When North Carolina’s recent greenhouse gas inventory was updated earlier this year, it surprised few to see the electric power and transportation sectors account for the vast majority of the state’s climate emissions. And while there have been improvements in fuel-economy and greater adoption of clean energy over the years, a recent report by EDF found that the state is not on track to meet its climate pollution goals without new policies to meet its targets. Gov. Roy Cooper set important goals for the state to slash climate-warming pollution in half by 2030, so it makes sense that the state should first tackle its biggest offenders. Thankfully, there are readily available solutions for the transportation and power sectors that North Carolina can take advantage of to meet its climate goals, bolster the economy, and reduce harmful air pollution.
When it comes to tackling transportation emissions, new analysis from RTI International, a North Carolina-based nonprofit research institute, shows that adopting clean transportation policies for medium- and heavy-duty (MHD) vehicles can make a big difference toward reaching the state’s climate goals while also offering significant health benefits, and providing billions of dollars of net-benefits to our state’s economy by 2050. Because MHD trucks and buses produce disproportionately more pollution than passenger cars, electrifying this class of vehicles will have an outsized impact on cutting pollution. RTI’s researchers concluded that the implementation of two policies — Advanced Clean Trucks (ACTs) and Heavy-Duty Omnibus (HDO) — could provide total net benefits between $25 billion and $53 billion for North Carolina’s economy by 2050. Improved air quality resulting from these policies provide even greater benefits, amounting to nearly $110 billion in cumulative public health savings for North Carolinians over the same time period.
Under the Advanced Clean Trucks (ACT) rule, North Carolina would increase the percentage of new zero-emissions trucks purchased in North Carolina each year, beginning with the 2026 model year through 2035. Under the Heavy-Duty Omnibus (HDO) rule, the state would establish declining exhaust emissions standards for heavy-duty vehicles, requiring an additional 75% reduction in emissions starting with model year 2026, and then a 90% reduction beginning in model year 2027. Implementing both of these policies would cut North Carolina’s transportation pollution by nearly half by 2050, which is the equivalent of avoiding the use of roughly 16 billion gallons of diesel fuel or taking 35 million passenger vehicles off the road for a year.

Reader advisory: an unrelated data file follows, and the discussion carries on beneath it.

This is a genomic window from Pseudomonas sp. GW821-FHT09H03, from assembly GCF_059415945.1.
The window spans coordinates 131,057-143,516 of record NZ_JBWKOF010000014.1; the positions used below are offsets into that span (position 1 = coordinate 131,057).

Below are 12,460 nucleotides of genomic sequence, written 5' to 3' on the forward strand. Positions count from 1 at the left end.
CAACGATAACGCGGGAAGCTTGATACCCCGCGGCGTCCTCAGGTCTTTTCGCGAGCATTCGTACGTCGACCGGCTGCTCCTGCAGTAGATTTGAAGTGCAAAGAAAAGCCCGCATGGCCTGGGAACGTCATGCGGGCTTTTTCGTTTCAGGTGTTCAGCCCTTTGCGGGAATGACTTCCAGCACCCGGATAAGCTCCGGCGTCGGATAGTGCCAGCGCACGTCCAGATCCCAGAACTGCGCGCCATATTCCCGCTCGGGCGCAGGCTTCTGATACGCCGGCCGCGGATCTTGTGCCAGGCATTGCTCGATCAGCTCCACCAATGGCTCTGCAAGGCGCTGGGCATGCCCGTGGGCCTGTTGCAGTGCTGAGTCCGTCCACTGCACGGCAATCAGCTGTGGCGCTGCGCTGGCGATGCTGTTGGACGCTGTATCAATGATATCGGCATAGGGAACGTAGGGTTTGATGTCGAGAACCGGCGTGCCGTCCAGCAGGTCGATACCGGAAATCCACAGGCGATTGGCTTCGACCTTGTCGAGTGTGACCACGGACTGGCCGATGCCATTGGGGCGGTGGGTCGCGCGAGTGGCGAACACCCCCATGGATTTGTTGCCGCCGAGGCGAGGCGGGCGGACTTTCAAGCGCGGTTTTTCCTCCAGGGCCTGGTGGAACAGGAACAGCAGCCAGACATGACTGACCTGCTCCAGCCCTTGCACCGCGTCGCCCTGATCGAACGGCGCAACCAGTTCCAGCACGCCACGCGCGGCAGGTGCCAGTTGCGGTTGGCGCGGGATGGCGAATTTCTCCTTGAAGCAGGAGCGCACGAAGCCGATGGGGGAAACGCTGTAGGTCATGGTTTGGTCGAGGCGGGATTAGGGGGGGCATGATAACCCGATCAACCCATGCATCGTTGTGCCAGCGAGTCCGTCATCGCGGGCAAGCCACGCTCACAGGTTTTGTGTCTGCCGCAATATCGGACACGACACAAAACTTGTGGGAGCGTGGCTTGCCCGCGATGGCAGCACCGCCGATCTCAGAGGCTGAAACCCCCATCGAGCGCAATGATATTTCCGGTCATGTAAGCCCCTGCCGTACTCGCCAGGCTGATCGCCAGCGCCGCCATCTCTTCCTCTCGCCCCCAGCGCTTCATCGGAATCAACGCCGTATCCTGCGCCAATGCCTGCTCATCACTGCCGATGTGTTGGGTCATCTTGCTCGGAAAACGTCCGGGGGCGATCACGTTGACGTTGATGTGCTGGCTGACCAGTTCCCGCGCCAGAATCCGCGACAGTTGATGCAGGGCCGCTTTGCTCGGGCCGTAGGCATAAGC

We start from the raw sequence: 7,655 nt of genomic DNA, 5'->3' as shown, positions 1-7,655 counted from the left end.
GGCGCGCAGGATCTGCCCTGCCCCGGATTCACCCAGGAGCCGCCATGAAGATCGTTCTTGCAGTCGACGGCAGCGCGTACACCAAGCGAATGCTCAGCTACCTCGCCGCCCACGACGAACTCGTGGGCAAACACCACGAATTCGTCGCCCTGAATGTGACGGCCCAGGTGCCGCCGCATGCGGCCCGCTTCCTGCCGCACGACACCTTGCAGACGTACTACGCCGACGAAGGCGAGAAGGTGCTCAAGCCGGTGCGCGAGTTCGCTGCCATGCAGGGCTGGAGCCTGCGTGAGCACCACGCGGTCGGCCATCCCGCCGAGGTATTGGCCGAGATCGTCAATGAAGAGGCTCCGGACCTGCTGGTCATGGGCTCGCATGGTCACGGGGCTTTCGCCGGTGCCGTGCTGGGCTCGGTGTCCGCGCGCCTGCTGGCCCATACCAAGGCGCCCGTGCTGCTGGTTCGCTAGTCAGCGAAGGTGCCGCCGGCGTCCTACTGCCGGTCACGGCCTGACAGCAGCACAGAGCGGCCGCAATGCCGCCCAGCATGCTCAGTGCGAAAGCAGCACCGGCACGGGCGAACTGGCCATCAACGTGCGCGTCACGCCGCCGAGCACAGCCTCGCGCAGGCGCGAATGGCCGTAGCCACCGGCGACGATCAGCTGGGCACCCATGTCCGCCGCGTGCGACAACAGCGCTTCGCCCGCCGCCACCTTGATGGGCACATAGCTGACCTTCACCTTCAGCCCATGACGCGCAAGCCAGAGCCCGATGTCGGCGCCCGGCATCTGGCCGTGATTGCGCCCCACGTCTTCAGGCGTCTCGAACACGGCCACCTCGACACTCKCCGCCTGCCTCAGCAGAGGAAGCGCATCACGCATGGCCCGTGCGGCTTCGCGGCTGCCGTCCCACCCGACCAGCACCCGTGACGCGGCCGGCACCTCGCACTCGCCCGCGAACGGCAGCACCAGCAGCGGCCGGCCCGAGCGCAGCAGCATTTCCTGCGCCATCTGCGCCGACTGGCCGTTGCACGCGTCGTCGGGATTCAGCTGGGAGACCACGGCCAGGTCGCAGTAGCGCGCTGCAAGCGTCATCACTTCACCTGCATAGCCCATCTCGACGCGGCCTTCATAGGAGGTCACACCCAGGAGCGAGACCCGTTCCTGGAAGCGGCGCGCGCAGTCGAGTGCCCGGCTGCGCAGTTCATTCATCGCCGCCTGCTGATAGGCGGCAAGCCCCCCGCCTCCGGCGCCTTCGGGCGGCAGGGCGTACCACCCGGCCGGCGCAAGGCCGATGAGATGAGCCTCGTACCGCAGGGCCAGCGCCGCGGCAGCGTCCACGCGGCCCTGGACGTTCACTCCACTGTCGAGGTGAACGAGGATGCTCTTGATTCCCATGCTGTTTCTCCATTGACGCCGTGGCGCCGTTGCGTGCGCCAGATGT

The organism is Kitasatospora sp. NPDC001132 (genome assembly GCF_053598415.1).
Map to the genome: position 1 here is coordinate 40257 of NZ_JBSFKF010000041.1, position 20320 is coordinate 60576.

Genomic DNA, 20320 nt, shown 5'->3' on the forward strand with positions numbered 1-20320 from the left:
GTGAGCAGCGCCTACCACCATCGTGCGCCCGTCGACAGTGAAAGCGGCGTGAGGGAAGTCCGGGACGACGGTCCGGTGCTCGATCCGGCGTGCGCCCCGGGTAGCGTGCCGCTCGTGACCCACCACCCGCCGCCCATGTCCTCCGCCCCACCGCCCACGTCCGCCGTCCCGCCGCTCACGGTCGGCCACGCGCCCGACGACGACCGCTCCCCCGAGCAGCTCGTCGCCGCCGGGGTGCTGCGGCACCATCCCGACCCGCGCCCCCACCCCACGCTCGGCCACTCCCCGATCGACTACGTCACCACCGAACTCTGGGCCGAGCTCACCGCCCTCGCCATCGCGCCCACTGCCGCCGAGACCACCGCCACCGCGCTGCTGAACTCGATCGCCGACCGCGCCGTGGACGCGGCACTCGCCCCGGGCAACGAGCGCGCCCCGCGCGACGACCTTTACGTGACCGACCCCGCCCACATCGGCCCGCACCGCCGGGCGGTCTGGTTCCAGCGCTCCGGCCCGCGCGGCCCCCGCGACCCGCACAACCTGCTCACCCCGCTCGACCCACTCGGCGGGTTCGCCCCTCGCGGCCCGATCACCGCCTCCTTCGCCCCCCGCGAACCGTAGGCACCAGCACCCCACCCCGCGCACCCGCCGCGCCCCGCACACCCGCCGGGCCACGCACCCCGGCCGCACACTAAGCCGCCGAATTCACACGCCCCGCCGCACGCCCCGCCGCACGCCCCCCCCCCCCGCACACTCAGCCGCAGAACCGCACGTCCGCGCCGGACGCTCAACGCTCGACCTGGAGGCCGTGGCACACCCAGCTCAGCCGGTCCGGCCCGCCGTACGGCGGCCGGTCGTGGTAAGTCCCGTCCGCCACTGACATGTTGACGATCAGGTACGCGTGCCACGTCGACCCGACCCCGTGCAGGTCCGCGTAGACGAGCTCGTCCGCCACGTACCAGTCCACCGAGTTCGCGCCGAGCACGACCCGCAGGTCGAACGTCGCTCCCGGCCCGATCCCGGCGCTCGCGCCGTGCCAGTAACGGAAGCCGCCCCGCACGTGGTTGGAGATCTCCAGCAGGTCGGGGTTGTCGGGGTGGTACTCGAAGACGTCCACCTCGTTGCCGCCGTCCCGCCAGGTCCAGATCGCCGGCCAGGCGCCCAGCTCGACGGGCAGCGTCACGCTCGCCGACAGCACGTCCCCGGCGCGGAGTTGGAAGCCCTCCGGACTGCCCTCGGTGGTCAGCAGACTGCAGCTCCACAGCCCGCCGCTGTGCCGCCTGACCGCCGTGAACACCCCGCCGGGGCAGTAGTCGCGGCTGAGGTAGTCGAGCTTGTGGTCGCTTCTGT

Cleaning up the power-sector is the linchpin to a clean economy because it unlocks deeper reductions in other sectors that rely on electricity, such as buildings and electric vehicles. Successfully achieving power-sector climate goals is essential to achieving the state’s economy-wide goals. The new North Carolina energy law enacted last fall, HB951, calls on the North Carolina Utilities Commission to develop a Carbon Plan to reduce power-sector pollution. The Commission will need to implement a strong Carbon Plan that puts the power-sector on a firm path to consistently drive down climate pollution, expand the use of clean energy, and meet the 2030 target without delay.
A program like the Regional Greenhouse Gas Initiative (RGGI) could also play a key role in driving progress toward North Carolina’s power-sector climate goals, and is currently under consideration by the state’s environmental regulators. RGGI has enabled 11 other eastern states to lower climate pollution from power plants, successfully cutting emissions in half over the past decade. A report published last year by researchers at Duke and UNC found that joining RGGI was the most cost-effective pathway to reducing power-sector pollution, and that when implemented alongside other climate and clean energy policies, RGGI had the effect of improving the overall affordability of those policies. Based on that analysis, it’s reasonable to conclude that the RGGI program would be a meaningful complement to the H951 Carbon Plan, improving both its effectiveness in delivering carbon pollution reductions and doing so at lower cost to ratepayers.
Governor Cooper has laid the groundwork for North Carolina to be a national leader on climate with the pollution reduction goals established by Executive Order 80, and Executive Order 246. With just eight years remaining to meet the critical 2030 milestone, future North Carolinians will recognize this time as a defining moment in the fight against climate change. And though not currently on track to meet its climate commitments, policy tools are available to deliver on these critical pollution reduction goals and secure a cleaner, healthier and more prosperous future for North Carolina. With solutions like those laid out in RTI’s analysis to tackle the most polluting vehicles on the road, and with pivotal power-sector policies under development, North Carolina can make meaningful progress toward improving the quality of life and the health of our communities in the near term and for future generations of North Carolinians.
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